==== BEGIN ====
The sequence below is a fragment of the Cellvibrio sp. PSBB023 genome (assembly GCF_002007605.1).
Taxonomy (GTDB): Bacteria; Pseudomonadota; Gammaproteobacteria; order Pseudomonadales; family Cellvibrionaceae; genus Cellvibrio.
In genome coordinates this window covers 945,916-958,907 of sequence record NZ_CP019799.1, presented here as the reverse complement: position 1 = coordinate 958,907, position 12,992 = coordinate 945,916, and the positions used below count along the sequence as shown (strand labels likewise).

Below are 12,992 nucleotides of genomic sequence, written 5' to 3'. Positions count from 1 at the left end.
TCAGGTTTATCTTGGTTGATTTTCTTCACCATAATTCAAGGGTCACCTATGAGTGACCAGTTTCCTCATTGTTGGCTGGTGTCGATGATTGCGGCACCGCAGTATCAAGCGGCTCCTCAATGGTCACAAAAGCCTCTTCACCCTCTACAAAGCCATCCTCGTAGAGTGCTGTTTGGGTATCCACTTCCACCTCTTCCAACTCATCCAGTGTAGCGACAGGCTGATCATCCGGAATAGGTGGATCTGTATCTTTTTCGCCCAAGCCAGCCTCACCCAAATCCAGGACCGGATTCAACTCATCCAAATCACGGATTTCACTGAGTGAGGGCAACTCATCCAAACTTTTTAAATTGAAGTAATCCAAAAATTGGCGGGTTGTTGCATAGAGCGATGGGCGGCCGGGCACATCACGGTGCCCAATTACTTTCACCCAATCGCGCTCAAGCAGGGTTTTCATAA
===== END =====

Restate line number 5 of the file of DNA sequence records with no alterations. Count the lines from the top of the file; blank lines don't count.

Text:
TCAGGTTTATCTTGGTTGATTTTCTTCACCATAATTCAAGGGTCACCTATGAGTGACCAGTTTCCTCATTGTTGGCTGGTGTCGATGATTGCGGCACCGCAGTATCAAGCGGCTCCTCAATGGTCACAAAAGCCTCTTCACCCTCTACAAAGCCATCCTCGTAGAGTGCTGTTTGGGTATCCACTTCCACCTCTTCCAACTCATCCAGTGTAGCGACAGGCTGATCATCCGGAATAGGTGGATCTGTATCTTTTTCGCCCAAGCCAGCCTCACCCAAATCCAGGACCGGATTCAACTCATCCAAATCACGGATTTCACTGAGTGAGGGCAACTCATCCAAACTTTTTAAATTGAAGTAATCCAAAAATTGGCGGGTTGTTGCATAGAGCGATGGGCGGCCGGGCACATCACGGTGCCCAATTACTTTCACCCAATCGCGCTCAAGCAGGGTTTTCATAA